Australia’s hydrogen economy foray appears to be picking up the pace with the Australian Renewable Energy Agency (ARENA) providing Yara Pilbara Fertilisers $995,000 in funding to support a study into the production of renewable hydrogen and ammonia.

ARENA is also providing $1.28m in funding to Australian Gas Networks (AGN) to establish the Australian Hydogen Centre, which will investigate the blending of hydrogen into natural gas pipelines in South Australia and Victoria.

This comes as assembly begins on Australia’s first coal-to-hydrogen plant that will produce hydrogen directly from the brown coal mined in Victoria’s Latrobe Valley.

The Yara feasibility study will explore the potential to make green hydrogen at the company’s existing ammonia production facility in the Pilbara.

Yara will investigate producing renewable hydrogen via electrolysis powered by onsite solar panels.

This will displace 30,000 tonnes per annum of hydrogen that Yara currently derives from fossil fuels.

The blended hydrogen will subsequently be converted to ammonia with a lower carbon footprint and sold for further processing into domestic and international markets.

Yara’s study will also investigate the potential of using seawater for electrolysis.

In the long term, the company plans to produce hydrogen and ammonia entirely using renewable energy.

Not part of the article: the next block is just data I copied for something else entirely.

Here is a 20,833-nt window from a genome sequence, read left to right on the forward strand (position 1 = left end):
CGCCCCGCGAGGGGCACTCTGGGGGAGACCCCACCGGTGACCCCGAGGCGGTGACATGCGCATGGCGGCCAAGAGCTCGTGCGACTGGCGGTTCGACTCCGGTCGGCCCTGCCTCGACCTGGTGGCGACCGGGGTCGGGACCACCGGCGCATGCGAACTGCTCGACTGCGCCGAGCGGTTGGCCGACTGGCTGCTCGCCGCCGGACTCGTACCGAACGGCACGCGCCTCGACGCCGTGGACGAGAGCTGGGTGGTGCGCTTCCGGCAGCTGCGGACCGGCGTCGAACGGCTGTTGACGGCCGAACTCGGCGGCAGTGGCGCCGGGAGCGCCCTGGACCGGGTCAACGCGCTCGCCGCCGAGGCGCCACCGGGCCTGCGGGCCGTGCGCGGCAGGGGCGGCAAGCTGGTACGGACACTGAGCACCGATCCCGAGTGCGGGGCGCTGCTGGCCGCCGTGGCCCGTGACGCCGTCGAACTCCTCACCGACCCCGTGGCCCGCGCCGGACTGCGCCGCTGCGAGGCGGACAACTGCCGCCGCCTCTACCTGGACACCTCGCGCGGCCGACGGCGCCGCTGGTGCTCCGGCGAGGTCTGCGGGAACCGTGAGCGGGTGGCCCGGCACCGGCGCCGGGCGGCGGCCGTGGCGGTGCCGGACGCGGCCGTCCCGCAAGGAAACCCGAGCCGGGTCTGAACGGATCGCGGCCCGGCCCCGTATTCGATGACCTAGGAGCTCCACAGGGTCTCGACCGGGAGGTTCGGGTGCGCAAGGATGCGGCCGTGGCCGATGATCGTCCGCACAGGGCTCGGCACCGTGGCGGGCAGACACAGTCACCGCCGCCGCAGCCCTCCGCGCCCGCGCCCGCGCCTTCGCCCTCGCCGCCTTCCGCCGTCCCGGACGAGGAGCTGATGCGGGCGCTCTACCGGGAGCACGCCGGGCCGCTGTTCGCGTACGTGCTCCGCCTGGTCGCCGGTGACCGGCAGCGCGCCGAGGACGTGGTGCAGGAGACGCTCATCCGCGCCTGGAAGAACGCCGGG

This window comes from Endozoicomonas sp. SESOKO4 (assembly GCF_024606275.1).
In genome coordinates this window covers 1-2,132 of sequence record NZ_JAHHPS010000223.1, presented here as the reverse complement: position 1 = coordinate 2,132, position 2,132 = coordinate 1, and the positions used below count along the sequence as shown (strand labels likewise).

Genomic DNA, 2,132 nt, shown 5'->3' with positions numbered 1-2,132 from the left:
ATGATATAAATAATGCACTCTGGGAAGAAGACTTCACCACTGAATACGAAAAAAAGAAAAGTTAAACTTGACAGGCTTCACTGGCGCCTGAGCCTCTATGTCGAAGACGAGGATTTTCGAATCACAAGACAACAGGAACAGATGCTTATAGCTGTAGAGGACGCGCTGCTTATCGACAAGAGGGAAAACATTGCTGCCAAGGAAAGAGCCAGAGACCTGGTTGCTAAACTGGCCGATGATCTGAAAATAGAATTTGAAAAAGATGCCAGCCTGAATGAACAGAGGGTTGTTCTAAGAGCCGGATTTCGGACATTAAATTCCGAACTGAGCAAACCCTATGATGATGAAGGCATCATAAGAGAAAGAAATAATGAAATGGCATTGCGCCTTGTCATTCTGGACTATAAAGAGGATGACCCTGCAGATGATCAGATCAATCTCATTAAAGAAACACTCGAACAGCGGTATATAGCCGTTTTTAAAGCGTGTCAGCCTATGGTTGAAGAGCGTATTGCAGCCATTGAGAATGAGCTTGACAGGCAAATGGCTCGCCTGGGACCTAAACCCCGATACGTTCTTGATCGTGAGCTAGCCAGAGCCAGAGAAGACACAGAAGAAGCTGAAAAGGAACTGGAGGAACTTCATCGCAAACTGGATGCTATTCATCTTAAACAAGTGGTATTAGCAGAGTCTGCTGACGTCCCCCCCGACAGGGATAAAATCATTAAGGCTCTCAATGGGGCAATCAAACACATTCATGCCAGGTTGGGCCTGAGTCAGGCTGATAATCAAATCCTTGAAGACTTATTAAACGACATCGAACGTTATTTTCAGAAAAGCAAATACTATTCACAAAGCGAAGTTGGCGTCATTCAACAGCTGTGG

Meanwhile, the AGN’s Australian Hydrogen Centre will explore the feasibility of blending 10 per cent hydrogen into the existing natural gas networks in regional towns that will be selected during the study.

It will also work on feasibility studies focused on 10 per cent blending into the entire state gas networks in South Australia and Victoria. This includes the feasibility of converting the state gas network to 100 per cent hydrogen.

AGN is currently constructing a hydrogen producing facility at the Tonsley Innovation District south of Adelaide as part of the project to blend renewable hydrogen into the local gas distribution network.

This blend will be distributed to 710 properties in Adelaide when it begins in mid-2020.


Other Investments

In January, the Western Australia government provided $1.68m in funding for seven renewable hydrogen projects in the state.

This includes a project to determine if hydrogen can be introduced into the 1547km-long Dampier to Bunbury natural gas pipeline.

Hazer Group (ASX:HZR), the most visible small cap ASX company in the hydrogen space, was also a beneficiary of this funding.

The company secured up to $250,000 for a feasibility study on the creation of a renewable hydrogen transport hub in the City of Mandurah.


In November, the Tasmanian government said it was looking to leverage its abundant renewable energy resources to become a world leader in large-scale renewable hydrocarbon production.

It said a 1,000 megawatt facility capable of supplying 1 million homes could be feasible by 2030.

In July 2019, Woodside Energy (ASX:WPL) reached an agreement with Monash University to jointly invest more than $40m to explore the potential for hydrogen as a source of clean energy and carbon abatement.

Iron ore miner Fortescue Metals Group (ASX:FMG) also jumped on the bandwagon back in November 2018, signing a five-year partnership with the CSIRO to develop and commercialise hydrogen technology.